I am a graduate of Jefferson High School and attended classes at Purdue and Ivy Tech.  I live here in Lafayette as do my parents. I have a younger brother that lives in San Diego and my daughter, Jamie, who graduated from Purdue in 2003 currently lives and works in the Chicago area.

Stephan is located in STEW 363 and can be reached at 49-42891 or


Green Tambourine


Claire AlexanderIt all started during Green Week when I picked up an ecological footprint calculator quiz that was missing its interpretation page. That started me surfing the web for online calculators. I was led to articles about calculators, sales pitches for consulting firms who would calculate a company’s work space, and actual calculators for both personal and work spaces. I did a few, and like Facebook quizzes, some may be more useful than others—critiquing the questions was as interesting as looking at results.

I am not giving URLs because several sites asked not to have large numbers of people directed there at one time. I figure that if you surf to find your own, chances are we will not all land on the same site simultaneously.

The most interesting one I tried started out giving world resources needed based on an average footprint: multiplying that average by world population showed it  would require 1 ½ earths to sustain.  Forgetting the disparity between haves and have-nots that would be included in the average, I was expecting to come out needing less. Imagine my surprise when my results –which were consistently below the average, but this time for country — were that for the whole world population to live at my level, would require 3.93 earths. That confirmed results from another instrument that said I had started well, but needed more work. So I'm trying the “No Impact experiment “October 18-24. .


CBS Films Segment for Sunday Morning Show

CBS Filming segment for Earhart story

CBS correspondent Kimberly Dozier interviews Robin Jensen, assistant professor of communication, regarding her research about Amelia Earhart for a segment scheduled to air on Sunday, October 18 on "CBS Sunday Morning." Interviews also were conducted with Sammie Morris, associate professor of library science and university archivist, who manages the George Palmer Putnam Collection of Amelia Earhart Papers; and John Norberg, development communications manager and author of "Wings of Their Dreams: Purdue in Flight." Footage was shot in the HSSE Library, Libraries Archives and Special Collections, and at the Purdue airport. To view the segment click here.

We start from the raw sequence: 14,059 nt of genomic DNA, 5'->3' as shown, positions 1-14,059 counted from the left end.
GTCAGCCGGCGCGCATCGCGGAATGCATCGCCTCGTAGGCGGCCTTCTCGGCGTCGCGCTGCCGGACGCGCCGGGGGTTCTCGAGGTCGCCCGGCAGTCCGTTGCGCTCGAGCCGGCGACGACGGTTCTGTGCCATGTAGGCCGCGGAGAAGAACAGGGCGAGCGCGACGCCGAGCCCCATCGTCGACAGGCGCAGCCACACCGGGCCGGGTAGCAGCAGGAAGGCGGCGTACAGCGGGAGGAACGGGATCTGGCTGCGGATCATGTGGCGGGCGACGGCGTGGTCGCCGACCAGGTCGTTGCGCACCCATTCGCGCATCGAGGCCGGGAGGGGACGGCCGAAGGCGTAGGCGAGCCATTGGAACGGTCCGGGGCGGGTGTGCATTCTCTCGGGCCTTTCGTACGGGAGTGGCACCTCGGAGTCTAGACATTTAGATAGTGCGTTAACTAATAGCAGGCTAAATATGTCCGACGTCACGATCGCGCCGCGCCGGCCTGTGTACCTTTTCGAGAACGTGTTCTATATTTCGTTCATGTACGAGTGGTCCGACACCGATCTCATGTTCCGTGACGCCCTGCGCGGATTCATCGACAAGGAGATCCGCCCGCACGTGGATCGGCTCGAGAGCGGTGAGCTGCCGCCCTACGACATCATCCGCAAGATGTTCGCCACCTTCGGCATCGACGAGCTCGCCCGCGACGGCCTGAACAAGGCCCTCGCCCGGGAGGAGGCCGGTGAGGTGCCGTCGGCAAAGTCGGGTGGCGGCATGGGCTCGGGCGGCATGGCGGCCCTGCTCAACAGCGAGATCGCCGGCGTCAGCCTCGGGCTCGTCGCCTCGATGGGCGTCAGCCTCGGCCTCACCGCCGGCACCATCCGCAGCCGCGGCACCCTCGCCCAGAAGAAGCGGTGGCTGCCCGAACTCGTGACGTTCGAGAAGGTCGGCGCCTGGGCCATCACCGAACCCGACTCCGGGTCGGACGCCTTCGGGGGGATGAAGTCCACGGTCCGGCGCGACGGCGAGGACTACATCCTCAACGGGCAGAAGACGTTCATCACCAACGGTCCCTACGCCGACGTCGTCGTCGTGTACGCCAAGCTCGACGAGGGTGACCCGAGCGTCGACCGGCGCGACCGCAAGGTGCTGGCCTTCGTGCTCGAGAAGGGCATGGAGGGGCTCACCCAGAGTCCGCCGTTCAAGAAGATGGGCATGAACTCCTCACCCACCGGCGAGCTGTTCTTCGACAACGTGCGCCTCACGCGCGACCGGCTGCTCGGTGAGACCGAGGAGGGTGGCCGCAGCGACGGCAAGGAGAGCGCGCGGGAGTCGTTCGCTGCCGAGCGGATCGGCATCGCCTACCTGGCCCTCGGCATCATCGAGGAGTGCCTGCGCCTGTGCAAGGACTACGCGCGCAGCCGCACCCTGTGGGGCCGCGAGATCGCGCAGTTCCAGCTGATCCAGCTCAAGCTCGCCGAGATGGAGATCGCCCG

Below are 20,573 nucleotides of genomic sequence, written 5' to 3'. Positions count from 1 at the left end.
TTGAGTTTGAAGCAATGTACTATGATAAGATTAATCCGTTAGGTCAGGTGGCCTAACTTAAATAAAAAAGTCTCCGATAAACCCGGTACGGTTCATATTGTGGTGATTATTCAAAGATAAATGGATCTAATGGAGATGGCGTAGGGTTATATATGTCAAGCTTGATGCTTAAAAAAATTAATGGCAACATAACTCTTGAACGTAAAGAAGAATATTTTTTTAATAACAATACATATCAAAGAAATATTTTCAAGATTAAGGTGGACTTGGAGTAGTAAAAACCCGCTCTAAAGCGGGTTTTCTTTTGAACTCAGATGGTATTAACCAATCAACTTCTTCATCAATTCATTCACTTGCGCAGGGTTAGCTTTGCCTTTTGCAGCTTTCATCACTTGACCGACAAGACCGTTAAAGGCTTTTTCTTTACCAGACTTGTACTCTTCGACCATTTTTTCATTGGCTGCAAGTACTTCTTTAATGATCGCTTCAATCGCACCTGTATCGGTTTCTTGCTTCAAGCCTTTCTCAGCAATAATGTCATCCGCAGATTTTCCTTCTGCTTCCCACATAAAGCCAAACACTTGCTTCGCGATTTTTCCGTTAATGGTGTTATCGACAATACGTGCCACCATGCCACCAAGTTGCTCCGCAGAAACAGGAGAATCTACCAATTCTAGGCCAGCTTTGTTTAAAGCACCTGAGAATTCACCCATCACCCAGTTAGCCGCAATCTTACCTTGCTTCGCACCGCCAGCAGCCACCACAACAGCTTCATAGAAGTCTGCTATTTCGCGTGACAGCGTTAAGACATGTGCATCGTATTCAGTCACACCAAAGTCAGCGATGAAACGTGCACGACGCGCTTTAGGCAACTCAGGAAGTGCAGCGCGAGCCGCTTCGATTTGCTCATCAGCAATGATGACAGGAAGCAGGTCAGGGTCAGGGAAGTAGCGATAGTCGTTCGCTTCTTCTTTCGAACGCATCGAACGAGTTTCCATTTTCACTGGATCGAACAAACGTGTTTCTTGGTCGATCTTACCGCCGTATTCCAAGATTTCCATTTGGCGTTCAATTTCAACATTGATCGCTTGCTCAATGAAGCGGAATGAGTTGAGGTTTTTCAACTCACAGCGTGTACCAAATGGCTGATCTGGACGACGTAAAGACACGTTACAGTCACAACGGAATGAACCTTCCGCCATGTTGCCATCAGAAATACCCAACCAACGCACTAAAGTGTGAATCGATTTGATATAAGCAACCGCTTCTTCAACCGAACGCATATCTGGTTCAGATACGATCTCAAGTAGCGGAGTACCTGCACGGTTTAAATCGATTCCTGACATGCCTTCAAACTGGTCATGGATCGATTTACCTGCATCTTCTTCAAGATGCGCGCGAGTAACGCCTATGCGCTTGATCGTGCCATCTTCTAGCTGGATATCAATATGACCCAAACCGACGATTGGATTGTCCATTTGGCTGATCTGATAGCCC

October Safety Tip: Shelving


People working in libraries perform numerous manual tasks and shelving is one of them. Shelving books and journals can put stress on your back, arms, hands, wrists, and shoulders. It can also increase the risk of repetitive stress injuries. Keep in mind that a 10 pound object will put 100 pounds of pressure on the back.

Risk Factors for Shelving Tasks

  1. Weight of books and journals
  2. Reaching and bending
  3. High repetition rate of tasks

Tips for Safe Shelving

  • Reaching overhead puts stress in your shoulders, arms and upper back. Use a foot stool when shelving books on high shelves.
  • Carrying too many books while shelving can put stress on your arms and shoulders. Carry only the book being shelved.
  • Bending at the waist puts stress on your back. Squat when shelving on low shelves, keeping your back straight.
  • Lifting heavy books and journals can put stress on your wrists, arms, and shoulders. Use two hands to lift heavy books and journals.
  • To prevent wrist injury when shelving avoid use of the “pinch grip.”
  • To lessen the weight and strain on your arms, hands, and wrists switch back and forth between using your left and right arms.